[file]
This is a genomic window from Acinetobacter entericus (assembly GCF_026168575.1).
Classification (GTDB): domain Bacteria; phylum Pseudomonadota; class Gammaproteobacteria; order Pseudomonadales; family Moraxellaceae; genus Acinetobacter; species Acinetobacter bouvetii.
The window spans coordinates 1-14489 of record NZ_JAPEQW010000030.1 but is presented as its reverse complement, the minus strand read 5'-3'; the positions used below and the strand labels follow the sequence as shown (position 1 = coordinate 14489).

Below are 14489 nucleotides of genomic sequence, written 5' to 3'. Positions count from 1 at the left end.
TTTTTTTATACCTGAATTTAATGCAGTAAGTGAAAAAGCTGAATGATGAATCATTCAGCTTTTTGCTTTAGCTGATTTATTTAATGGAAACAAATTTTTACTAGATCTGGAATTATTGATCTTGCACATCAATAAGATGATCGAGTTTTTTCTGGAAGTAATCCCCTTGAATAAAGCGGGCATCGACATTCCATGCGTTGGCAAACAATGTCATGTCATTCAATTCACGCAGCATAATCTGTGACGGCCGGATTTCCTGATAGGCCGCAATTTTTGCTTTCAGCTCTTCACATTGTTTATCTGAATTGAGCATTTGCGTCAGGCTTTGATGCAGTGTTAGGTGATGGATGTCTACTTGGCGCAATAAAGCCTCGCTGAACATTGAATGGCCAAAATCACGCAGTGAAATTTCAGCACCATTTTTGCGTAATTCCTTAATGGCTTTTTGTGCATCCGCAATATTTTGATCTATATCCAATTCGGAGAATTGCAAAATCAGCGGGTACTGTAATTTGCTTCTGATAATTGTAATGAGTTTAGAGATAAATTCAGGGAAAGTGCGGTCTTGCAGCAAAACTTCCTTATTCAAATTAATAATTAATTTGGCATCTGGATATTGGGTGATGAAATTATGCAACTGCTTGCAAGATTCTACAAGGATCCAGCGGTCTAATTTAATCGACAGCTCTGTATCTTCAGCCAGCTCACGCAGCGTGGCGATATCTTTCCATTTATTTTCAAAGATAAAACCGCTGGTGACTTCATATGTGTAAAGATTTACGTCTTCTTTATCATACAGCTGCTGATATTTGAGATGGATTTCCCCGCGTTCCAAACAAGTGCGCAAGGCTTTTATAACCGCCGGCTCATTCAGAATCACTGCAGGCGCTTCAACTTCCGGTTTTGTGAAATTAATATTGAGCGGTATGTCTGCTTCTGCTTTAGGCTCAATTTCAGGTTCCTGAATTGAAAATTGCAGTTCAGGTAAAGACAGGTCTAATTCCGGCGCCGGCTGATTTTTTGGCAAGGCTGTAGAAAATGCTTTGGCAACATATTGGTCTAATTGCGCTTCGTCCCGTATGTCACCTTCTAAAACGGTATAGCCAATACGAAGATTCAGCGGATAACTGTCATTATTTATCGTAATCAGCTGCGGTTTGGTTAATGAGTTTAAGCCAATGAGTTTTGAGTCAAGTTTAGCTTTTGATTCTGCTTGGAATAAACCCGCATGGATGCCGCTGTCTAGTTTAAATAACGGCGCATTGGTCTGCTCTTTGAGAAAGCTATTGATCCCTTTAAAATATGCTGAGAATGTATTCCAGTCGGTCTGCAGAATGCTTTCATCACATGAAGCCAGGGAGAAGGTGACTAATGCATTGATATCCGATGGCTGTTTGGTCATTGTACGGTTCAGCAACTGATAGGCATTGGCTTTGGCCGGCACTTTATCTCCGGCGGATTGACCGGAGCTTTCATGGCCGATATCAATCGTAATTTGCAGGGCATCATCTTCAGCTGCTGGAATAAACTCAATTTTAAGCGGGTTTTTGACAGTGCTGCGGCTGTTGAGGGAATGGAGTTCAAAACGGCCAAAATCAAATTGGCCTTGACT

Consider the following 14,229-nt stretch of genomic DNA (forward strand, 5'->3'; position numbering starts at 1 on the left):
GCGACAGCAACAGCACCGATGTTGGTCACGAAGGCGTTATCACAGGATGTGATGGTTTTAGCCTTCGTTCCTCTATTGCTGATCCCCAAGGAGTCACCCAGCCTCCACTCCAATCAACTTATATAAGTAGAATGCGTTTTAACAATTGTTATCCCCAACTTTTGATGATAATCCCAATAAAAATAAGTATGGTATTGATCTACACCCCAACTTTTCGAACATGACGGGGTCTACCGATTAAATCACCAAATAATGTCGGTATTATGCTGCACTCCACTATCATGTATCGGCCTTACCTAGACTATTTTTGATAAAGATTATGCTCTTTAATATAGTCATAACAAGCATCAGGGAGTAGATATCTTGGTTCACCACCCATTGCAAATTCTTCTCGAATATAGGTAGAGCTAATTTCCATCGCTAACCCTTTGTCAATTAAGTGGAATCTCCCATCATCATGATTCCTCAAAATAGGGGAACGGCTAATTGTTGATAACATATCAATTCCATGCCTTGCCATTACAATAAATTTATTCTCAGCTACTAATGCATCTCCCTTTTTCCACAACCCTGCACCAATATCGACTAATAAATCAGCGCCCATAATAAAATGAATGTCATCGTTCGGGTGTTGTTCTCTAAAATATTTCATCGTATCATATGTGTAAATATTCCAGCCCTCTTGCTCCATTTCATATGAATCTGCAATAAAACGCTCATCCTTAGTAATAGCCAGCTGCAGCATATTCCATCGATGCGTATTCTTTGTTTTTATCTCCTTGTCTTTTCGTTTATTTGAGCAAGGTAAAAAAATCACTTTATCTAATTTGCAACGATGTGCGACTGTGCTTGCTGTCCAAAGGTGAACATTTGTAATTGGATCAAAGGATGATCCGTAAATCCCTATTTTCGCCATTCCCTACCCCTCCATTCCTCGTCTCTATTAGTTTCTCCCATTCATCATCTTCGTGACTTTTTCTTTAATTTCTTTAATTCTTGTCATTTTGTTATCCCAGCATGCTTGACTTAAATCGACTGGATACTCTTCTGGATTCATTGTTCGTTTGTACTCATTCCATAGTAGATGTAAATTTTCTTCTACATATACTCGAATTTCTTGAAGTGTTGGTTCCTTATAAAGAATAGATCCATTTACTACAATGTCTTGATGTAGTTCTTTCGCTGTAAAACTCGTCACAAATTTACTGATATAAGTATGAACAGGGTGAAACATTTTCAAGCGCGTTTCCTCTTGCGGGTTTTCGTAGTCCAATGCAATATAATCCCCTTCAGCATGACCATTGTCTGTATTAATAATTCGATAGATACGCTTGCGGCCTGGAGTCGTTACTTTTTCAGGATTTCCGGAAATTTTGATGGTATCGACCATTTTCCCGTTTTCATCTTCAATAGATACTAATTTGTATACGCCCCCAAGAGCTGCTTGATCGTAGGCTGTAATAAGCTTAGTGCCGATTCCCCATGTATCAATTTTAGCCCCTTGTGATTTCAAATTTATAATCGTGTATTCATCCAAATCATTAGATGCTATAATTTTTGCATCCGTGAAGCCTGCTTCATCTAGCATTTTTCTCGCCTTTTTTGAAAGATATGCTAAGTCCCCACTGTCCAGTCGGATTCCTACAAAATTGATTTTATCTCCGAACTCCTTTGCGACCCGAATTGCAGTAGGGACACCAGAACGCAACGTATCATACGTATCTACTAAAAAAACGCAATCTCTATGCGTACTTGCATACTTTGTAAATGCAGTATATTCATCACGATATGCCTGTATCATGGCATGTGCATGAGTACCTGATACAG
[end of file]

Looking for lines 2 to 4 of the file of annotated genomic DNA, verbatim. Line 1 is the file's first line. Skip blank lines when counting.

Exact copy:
Classification (GTDB): domain Bacteria; phylum Pseudomonadota; class Gammaproteobacteria; order Pseudomonadales; family Moraxellaceae; genus Acinetobacter; species Acinetobacter bouvetii.
The window spans coordinates 1-14489 of record NZ_JAPEQW010000030.1 but is presented as its reverse complement, the minus strand read 5'-3'; the positions used below and the strand labels follow the sequence as shown (position 1 = coordinate 14489).

Below are 14489 nucleotides of genomic sequence, written 5' to 3'. Positions count from 1 at the left end.